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The OIG Strategic Plan for 2014-2018 Has Been Issued

The OIG Strategic Plan has been issued. (December 3, 2013): The U.S. Department of Health & Human Services (HHS) Office of Inspector General (OIG) spends a significant amount of resources to fight health care fraud and abuse.  The OIG is also tasked with promoting efficiency, economy, and effectiveness in HHS programs and operations.  Recently, the agency outlined how it will continue to meet its vision, goals, and priorities so that it can better achieve its mission in its OIG Strategic Plan, 2014-2018.  The OIG Strategic Plan sets forth four broad goals: (1) Fight Fraud, Waste, and Abuse; (2) Promote Quality, Safety, and Value; (3) Secure the Future; and (4) Advance Excellence and Innovation.  Health care providers should pay particular attention to areas in your organization that concern fraud, waste, and abuse.  Providers should also assess OIG’s priorities and strategies and implement compliance-focused protections and self-audits so that your activities comply with all health care laws and regulations. 

I.    Overview of the OIG and the Purpose of the OIG Strategic Plan:

The OIG provides independent and objective oversight of more than 300 HHS programs.  The OIG carries out its mission to protect the integrity of these programs and the health and welfare of the people served by those programs through a nationwide network of audits, investigations, and evaluations conducted by numerous offices and components. In FY 2012, OIG’s work resulted in savings and recoveries of misspent funds estimated at $15.4 billion.  A key partner, the Health Care Fraud and Abuse Control program, returned more than $7 for every $1 invested.  These results are increasingly important as the federal government seeks to improve the effectiveness and efficiency of its anti-fraud operations.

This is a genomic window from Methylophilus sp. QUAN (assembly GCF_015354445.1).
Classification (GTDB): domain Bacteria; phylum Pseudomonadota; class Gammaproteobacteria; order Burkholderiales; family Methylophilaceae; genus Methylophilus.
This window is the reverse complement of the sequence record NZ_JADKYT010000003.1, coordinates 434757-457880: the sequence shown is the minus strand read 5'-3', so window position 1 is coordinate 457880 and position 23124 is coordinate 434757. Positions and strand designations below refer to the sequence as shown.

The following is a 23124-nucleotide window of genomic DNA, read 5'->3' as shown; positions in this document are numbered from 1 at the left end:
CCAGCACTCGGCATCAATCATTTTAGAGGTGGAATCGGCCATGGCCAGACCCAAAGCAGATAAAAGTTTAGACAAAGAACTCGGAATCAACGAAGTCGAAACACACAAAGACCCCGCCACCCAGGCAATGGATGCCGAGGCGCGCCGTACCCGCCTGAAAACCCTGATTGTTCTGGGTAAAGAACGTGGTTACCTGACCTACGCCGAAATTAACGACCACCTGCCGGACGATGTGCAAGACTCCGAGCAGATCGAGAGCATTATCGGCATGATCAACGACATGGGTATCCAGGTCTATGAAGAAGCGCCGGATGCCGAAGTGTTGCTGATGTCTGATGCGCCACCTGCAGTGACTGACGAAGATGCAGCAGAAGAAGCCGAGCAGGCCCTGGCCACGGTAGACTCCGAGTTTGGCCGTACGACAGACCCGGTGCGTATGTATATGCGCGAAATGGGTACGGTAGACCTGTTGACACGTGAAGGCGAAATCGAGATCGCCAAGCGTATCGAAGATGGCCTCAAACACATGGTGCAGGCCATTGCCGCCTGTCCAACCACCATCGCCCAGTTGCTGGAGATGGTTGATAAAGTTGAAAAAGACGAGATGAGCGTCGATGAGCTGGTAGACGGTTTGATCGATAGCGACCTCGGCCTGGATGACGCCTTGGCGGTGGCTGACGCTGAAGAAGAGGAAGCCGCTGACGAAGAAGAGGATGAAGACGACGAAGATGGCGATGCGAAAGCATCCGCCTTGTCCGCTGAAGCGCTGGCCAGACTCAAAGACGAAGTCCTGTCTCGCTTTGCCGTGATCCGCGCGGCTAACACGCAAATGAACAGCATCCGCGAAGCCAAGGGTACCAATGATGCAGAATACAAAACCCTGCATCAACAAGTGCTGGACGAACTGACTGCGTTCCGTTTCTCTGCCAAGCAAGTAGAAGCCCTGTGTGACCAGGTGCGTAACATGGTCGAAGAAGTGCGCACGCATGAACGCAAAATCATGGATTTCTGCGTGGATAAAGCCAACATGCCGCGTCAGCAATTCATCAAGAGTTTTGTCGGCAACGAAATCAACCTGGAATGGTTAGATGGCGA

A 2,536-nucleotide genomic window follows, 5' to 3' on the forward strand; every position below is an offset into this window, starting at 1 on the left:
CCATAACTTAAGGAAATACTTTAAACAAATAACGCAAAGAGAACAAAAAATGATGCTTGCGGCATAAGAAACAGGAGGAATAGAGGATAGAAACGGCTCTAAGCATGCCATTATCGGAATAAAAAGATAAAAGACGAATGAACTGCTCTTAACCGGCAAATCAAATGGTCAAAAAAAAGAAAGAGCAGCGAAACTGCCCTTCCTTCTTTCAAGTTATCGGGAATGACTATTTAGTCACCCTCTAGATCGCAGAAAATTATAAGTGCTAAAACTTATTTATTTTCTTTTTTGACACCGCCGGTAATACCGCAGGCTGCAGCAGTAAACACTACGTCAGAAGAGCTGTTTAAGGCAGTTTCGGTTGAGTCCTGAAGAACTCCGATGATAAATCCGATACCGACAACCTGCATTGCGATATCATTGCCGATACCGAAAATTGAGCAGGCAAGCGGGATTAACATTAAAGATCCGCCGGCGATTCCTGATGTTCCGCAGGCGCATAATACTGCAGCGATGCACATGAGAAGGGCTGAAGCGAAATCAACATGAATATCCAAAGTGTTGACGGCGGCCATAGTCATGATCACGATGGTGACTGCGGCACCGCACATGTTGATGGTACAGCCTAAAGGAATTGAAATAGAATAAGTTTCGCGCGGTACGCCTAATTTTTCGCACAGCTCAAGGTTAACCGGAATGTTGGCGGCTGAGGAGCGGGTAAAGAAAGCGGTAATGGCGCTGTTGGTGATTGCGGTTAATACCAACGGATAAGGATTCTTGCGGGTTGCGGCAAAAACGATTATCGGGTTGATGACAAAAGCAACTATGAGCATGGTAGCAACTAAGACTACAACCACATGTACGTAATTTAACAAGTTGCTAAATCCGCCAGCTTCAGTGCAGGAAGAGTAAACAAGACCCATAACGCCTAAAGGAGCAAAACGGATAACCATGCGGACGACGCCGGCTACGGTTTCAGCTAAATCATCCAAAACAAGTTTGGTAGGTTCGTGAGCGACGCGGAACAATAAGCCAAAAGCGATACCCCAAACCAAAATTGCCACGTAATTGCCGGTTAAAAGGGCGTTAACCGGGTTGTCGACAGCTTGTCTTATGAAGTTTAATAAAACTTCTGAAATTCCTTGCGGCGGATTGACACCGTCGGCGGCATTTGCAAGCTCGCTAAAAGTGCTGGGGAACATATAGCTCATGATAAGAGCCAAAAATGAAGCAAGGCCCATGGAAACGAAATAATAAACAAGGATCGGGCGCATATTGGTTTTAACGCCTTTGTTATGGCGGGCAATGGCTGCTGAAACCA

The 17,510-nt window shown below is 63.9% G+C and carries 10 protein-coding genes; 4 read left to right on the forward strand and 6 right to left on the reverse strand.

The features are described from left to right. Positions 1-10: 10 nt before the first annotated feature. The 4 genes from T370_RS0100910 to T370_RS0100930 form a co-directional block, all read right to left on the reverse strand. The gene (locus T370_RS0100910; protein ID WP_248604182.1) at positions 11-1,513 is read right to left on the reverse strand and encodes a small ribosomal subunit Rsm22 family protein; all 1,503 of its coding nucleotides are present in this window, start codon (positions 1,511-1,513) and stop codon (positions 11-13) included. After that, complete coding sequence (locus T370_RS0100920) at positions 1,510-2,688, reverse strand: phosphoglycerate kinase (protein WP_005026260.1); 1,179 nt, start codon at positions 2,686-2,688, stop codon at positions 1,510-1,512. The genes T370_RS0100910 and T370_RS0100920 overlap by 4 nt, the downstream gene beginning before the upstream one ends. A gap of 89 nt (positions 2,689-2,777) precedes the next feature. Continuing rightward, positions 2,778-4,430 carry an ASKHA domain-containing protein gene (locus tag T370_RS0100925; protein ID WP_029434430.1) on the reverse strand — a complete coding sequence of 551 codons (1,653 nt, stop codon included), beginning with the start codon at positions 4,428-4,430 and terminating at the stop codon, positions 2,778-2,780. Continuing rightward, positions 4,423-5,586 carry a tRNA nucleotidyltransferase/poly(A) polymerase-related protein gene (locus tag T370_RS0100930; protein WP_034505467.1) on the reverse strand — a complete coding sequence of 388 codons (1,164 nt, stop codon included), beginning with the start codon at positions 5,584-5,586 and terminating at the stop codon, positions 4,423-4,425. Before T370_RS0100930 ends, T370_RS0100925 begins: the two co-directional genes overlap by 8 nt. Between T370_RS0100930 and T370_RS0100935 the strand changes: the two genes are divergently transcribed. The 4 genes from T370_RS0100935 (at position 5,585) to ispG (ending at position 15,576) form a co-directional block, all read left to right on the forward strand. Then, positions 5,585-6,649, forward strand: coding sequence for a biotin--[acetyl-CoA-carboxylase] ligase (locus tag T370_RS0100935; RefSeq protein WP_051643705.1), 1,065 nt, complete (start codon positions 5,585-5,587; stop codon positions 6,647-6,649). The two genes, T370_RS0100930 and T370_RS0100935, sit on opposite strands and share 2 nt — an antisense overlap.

The OIG Strategic Plan outlines the agency’s vision and priorities that guide the agency so that it can carry out its mission to “protect the integrity of Department of Health and Human Services programs and operations and the health and welfare of the people they serve.”  Along with the four primary goals outlined in the plan, the OIG Strategic Plan describes three major priorities for each goal and the OIG’s strategies for accomplishing each priority.

II. The OIG Strategic Plan is Designed to Help the Agency Fight Fraud, Waste, and Abuse:

In order to fight fraud, waste and abuse, the OIG has identified the following priorities:

  •  Identify, investigate, and taken action when needed;
  • Hold wrongdoers accountable and maximize recovery of public funds; and
  • Prevent and deter fraud, waste, and abuse.

The OIG will pursue several strategies to further these priorities.  It will build on successful enforcement models, such as the Medicare Fraud Strike Force teams, to enhance its enforcement results with other HHS programs.  Specifically, the agency will focus on key areas that include Medicare and Medicaid program integrity and waste in HHS programs.  The OIG will also continue to pursue appropriate means to hold fraud perpetrators accountable and to recover stolen or misspent HHS funds.  Accordingly, it will focus on identifying and recovering improper payments and utilizing exclusions and referrals for debarment to protect HHS programs and beneficiaries.  Finally, the OIG will apply lessons it has learned about fraud vulnerabilities and effective prevention to HHS’ new and evolving health programs.  The OIG will promote compliance with Federal requirements and resolving compliance, advising HHS on key safeguards to prevent fraud, waste, and abuse, and assessing whether providers and suppliers, grantees, and others are qualified to participate in Government programs

III.  The OIG Strategic Plan is also Aimed at Promoting Quality, Safety, and Value:

For its second goal of promoting quality, safety, and value, the OIG indicates the following priorities:

  •  Foster high quality of care;
  • Promote public safety; and
  • Maximize value by improving efficiency and effectiveness.